When Should I Be Concerned About Shortness of Breath?

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When Should I Be Concerned About Shortness of Breath?

Everyone has moments that leave them out of breath. Whether it’s from climbing stairs, exercising, or running to the bus stop, catching your breath is a normal part of life. When shortness of breath has no reason though, you may be concerned.

When you’re at the gym, and you’ve just finished a session on a treadmill, or when you’re congested from a cold or allergies, you expect to be out of breath. It’s another matter entirely when you’re resting, and there’s no reason. Is it a medical emergency, something to see a doctor about, or can you safely ignore it? 

Being out of breath isn’t a normal condition without a cause. It can be a symptom of a wide range of conditions, and some of the most concerning reasons can trace back to your heart and lungs. The ARK Cardiovascular & Arrhythmia Center team in Dearborn, Detroit, and Trenton, Michigan, can help you resolve your breathing issues. We’re shortness-of-breath specialists with the knowledge and technology 

Should I be concerned about shortness of breath? 

The short answer is yes when you have no idea why you’re having trouble breathing. A diagnostic process reviews your symptoms, patterns of breathlessness, and the environment or situation surrounding your episodes. An in-person exam and medical history review typically point to further testing, something for which ARK Cardiovascular is uniquely suited with our diagnostic and imaging center in Trenton, Michigan.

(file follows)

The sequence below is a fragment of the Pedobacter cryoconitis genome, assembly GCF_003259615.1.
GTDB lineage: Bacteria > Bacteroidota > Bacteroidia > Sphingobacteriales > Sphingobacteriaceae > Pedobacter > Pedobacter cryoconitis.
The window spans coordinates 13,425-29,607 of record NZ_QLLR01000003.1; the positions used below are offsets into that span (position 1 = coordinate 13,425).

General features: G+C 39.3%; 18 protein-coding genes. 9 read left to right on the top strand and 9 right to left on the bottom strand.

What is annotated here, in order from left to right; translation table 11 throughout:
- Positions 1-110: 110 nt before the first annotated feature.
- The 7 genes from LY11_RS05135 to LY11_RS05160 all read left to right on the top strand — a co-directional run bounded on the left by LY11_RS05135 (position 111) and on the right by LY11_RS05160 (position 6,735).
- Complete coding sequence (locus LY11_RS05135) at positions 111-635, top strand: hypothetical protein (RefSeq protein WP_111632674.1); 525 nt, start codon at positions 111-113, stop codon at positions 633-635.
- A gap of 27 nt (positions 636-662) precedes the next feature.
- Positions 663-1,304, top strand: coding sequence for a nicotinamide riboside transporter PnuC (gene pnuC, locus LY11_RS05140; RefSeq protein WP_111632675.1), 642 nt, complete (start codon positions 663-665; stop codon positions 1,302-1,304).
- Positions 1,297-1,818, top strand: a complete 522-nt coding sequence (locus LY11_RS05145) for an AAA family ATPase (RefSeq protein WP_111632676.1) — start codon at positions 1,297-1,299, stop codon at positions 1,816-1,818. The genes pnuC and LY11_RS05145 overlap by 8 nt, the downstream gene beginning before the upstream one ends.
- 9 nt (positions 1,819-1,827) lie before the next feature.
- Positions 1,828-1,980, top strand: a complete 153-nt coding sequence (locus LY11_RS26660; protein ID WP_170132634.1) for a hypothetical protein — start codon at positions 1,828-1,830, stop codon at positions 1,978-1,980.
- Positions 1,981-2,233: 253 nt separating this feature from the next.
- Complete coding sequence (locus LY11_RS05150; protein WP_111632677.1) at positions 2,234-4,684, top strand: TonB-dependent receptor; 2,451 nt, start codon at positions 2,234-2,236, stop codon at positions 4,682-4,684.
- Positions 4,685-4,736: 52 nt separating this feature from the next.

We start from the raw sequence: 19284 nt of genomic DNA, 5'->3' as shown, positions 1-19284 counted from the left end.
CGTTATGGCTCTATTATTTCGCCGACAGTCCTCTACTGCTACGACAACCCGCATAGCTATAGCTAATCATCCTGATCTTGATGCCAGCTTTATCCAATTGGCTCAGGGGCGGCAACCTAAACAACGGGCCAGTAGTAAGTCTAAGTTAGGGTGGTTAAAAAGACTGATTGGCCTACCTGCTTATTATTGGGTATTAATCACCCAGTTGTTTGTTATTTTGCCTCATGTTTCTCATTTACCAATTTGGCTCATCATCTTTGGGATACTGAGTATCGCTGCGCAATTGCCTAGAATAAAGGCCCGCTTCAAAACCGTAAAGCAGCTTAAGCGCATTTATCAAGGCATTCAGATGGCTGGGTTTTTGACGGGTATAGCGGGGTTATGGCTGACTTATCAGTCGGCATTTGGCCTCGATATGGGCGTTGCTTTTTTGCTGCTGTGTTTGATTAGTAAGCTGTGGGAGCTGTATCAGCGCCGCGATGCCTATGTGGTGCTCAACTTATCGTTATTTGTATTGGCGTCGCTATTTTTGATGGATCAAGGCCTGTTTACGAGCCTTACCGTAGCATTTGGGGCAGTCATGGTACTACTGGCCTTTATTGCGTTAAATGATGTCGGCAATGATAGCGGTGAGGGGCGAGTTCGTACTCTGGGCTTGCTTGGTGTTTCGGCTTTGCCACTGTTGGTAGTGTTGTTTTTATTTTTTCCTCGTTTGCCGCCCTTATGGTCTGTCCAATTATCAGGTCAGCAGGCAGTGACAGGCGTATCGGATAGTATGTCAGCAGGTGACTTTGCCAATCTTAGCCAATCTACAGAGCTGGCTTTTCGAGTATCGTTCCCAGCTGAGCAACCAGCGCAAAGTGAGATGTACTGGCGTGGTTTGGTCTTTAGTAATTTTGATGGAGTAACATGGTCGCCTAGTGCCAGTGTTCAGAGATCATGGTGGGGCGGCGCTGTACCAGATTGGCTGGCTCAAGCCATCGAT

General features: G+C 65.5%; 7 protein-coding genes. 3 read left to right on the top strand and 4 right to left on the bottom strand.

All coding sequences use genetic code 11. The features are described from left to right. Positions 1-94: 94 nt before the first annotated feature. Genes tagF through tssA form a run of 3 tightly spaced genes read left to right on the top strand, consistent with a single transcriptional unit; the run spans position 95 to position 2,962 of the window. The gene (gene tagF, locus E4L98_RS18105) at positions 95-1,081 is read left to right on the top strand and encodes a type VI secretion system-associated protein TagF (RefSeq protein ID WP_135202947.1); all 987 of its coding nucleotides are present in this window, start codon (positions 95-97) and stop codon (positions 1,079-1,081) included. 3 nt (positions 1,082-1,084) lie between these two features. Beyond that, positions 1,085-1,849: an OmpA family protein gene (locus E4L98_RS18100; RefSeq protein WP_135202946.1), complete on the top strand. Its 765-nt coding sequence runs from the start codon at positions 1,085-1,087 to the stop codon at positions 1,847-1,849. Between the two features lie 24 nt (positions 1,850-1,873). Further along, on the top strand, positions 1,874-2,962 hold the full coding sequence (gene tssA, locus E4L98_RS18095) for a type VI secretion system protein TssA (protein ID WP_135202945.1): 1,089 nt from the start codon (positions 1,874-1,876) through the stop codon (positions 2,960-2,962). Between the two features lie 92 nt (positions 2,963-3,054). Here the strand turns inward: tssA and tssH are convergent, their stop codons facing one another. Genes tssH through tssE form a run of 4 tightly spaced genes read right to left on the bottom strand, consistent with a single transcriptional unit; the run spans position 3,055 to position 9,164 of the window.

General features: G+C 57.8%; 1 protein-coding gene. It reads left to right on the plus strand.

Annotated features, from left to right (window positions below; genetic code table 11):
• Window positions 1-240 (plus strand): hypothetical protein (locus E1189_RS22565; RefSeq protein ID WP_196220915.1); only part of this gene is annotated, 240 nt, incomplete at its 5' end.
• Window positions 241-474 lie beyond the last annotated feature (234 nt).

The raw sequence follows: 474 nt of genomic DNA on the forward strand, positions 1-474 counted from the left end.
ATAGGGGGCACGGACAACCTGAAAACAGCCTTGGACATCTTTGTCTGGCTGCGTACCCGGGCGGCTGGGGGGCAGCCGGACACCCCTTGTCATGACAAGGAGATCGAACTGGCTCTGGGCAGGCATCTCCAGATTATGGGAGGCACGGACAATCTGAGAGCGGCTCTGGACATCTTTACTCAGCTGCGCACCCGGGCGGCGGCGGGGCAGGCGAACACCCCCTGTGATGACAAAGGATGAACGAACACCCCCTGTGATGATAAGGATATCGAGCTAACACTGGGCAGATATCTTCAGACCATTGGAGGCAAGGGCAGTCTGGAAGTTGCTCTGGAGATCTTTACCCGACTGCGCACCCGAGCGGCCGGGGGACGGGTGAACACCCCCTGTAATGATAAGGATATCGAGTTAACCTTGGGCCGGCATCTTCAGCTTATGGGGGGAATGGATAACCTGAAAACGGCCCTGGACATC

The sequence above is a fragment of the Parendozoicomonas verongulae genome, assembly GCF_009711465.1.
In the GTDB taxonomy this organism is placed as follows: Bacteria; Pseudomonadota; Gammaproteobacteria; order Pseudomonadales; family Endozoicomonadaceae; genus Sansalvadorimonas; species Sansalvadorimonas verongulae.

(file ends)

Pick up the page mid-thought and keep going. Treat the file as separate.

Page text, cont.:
Why do I have trouble breathing? 

Lung disorders are among the first suspects when breathing becomes difficult, and heart problems follow closely. This is because the heart and lungs work together to re-oxygenate blood, so both organs respond when the saturation level in your blood falls. 

Heart issues that may make breathing more difficult include: 

Coronary heart disease

Blockages in the major arteries that supply fresh blood to your body can trigger shortness of breath. Also called coronary artery disease or ischemic disease, the Centers for Disease Control and Prevention (CDC) reports that this is the most common form of heart disease in the United States. 

Irregular heartbeat

Arrhythmia (irregular heartbeat), tachycardia (fast heartbeat), and bradycardia (slow heartbeat) tend to stem from the heart’s electrical system. While these conditions don’t always cause symptoms, shortness of breath can arise. 


When the heart muscles deteriorate, breathing difficulties can be a symptom. Cardiomyopathy refers to issues like thickening, stiffening, or heart muscle weakness. These changes make it more difficult for your heart to pump blood.  

Heart failure

Also called congestive heart failure, this is diagnosed when your heart doesn’t pump enough blood to meet your body’s needs. Heart failure is often the result of other heart conditions, and shortness of breath is one of its primary symptoms. 

Unexplained shortness of breath is a cause for concern until you know the reasons behind your condition. Request an appointment online or call the nearest office directly to set up a consultation with ARK Cardiovascular & Arrhythmia Center today.